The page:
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Angola: The Nganguela ethnic group, including its relationship with the Ovimbundu ethnic group and the treatment of its members by the government; whether members of this ethnic group are considered to be supporters of the National Union for the Total Independence of Angola (UNITA) (July 2002)

Publisher Canada: Immigration and Refugee Board of Canada
Author Research Directorate, Immigration and Refugee Board, Canada
Publication Date 23 July 2002
Citation / Document Symbol AGO39212.FE
Reference 2
Cite as Canada: Immigration and Refugee Board of Canada, Angola: The Nganguela ethnic group, including its relationship with the Ovimbundu ethnic group and the treatment of its members by the government; whether members of this ethnic group are considered to be supporters of the National Union for the Total Independence of Angola (UNITA) (July 2002), 23 July 2002, AGO39212.FE, available at: http://www.refworld.org/docid/3f7d4d4d26.html [accessed 23 September 2014]
DisclaimerThis is not a UNHCR publication. UNHCR is not responsible for, nor does it necessarily endorse, its content. Any views expressed are solely those of the author or publisher and do not necessarily reflect those of UNHCR, the United Nations or its Member States.

Referring to the Nganguela ethnic group, Angola: A Country Study commented: "Nganguela (also spelled Ganguela) is a term, pejorative in connotation, applied by the Ovimbundu to the peoples living east and southeast of them" (United States Feb. 1989). Without naming them, the same source of information noted that "[o]nly two groups in the western section of the territory accepted the name Nganguela; the others carried names such as Lwena (or Lovale), Mbunda, and Luchazi--all in the eastern division" (ibid.).

In its report of April 2002 on Angola, the United Kingdom's Immigration and Nationality Directorate (IND) reported that the Nganguela ethnic group formed 6 per cent of the population of Angola and was divided into 20 main tribes:

Luimbe, Lovale, Lutchazi, Bunda, Ganguila, Ambuela, Ambuila-Mambumbo, Econjeiro, Ngonoielo, Mbande, Cangale, Iahuma, Gengista, Nicoia, Canachi, Ndungo, Nhengo, Nhemba, [and] Avico.

Describing the history of the Nganguela group's social and political relations, Angola: A Country Study stated that "[t]he western division, adjacent to the Ovimbundu, was most heavily represented in the Ovimbundu-dominated UNITA. Some of the groups in the eastern divisions were represented in the MPLA-PTA [Popular Movement for the Liberation of Angola-Workers' Party of Angola], which Mbundu and mestiços dominated" (United States Feb. 1989).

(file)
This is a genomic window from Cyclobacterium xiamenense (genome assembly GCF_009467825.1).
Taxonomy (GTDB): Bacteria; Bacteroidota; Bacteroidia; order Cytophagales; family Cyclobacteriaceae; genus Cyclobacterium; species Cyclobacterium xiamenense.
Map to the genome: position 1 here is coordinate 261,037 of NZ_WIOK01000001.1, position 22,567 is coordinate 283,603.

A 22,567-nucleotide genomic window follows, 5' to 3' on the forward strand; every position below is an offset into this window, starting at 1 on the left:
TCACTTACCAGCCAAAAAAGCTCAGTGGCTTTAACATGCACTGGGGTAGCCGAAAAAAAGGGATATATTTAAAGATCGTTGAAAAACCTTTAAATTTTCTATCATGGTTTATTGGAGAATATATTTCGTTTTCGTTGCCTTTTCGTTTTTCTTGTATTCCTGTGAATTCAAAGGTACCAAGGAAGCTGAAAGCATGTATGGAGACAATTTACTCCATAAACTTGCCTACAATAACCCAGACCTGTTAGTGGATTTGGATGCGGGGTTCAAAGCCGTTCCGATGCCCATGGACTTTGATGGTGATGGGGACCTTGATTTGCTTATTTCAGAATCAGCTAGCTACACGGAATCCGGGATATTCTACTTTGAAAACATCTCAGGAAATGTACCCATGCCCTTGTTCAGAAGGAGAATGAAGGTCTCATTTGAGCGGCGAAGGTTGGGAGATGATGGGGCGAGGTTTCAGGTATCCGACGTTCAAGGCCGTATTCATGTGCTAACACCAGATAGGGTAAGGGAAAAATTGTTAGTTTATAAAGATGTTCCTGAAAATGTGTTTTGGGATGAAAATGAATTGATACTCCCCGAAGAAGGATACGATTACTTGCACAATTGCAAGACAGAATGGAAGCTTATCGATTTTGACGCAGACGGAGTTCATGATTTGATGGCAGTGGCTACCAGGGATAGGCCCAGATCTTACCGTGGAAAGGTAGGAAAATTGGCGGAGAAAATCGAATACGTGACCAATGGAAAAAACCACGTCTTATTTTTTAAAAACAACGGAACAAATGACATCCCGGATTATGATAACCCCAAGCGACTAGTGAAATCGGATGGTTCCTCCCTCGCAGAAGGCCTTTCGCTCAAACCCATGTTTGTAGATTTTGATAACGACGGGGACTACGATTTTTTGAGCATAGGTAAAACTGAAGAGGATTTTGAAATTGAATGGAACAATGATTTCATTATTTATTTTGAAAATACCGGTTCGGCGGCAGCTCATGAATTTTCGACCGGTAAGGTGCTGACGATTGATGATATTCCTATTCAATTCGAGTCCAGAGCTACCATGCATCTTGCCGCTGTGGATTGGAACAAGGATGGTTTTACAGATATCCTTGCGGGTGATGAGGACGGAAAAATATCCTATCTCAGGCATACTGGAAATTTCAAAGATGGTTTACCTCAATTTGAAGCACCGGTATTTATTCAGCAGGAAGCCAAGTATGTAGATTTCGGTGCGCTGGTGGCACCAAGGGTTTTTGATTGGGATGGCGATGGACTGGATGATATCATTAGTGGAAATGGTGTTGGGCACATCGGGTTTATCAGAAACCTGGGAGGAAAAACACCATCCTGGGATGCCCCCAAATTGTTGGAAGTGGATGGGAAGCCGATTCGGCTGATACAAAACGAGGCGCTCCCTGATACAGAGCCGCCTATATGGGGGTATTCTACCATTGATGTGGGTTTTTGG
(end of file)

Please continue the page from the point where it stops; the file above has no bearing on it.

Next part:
Current information on possible links between the Nganguela ethnic group and the National Union for the Total Independence of Angola (UNITA), as well as information on the treatment of members of this ethnic group by the government could not be found among the sources consulted by the Research Directorate within time constraints.

This Response was prepared after researching publicly accessible information currently available to the Research Directorate within time constraints. This Response is not, and does not purport to be, conclusive as to the merit of any particular claim to refugee status or asylum. Please find below the list of additional sources consulted in researching this Information Request.

References

United Kingdom. April 2002. Immigration and Nationality Directorate (IND). Angola Assessment. [Accessed 22 July 2002]

United States. February 1989. Library of Congress. Angola: A Country Study. "Angola: Nganguela." [Accessed 22 July 2002]

Additional Sources Consulted

Africa Confidential 2000-2002.

Africa Research Bulletin 2000-Mar. 2002.

IRB Databases.

Jeune Afrique/L'Intelligent Jan.-July 2002.

LEXIS/NEXIS.

Mondes rebelles 2001.

Resource Centre country file. Angola.

Internet sites including:

Africatime.

Allafrica

Amnesty International.

Angola Alert.

Angola Peace Monitor [Luanda].

Angola Press News Agency [Luanda].

BBC.

Human Rights Watch.

The Inter-African Network for Human Rights.

Mail and Guardian [Johannesburg].

Media Institute of Southern Africa (MISA).

Minorities at Risk Project.

Reliefweb.

United Nations Human Rights Commission.

Copyright notice: This document is published with the permission of the copyright holder and producer Immigration and Refugee Board of Canada (IRB). The original version of this document may be found on the offical website of the IRB at http://www.irb-cisr.gc.ca/en/. Documents earlier than 2003 may be found only on Refworld.

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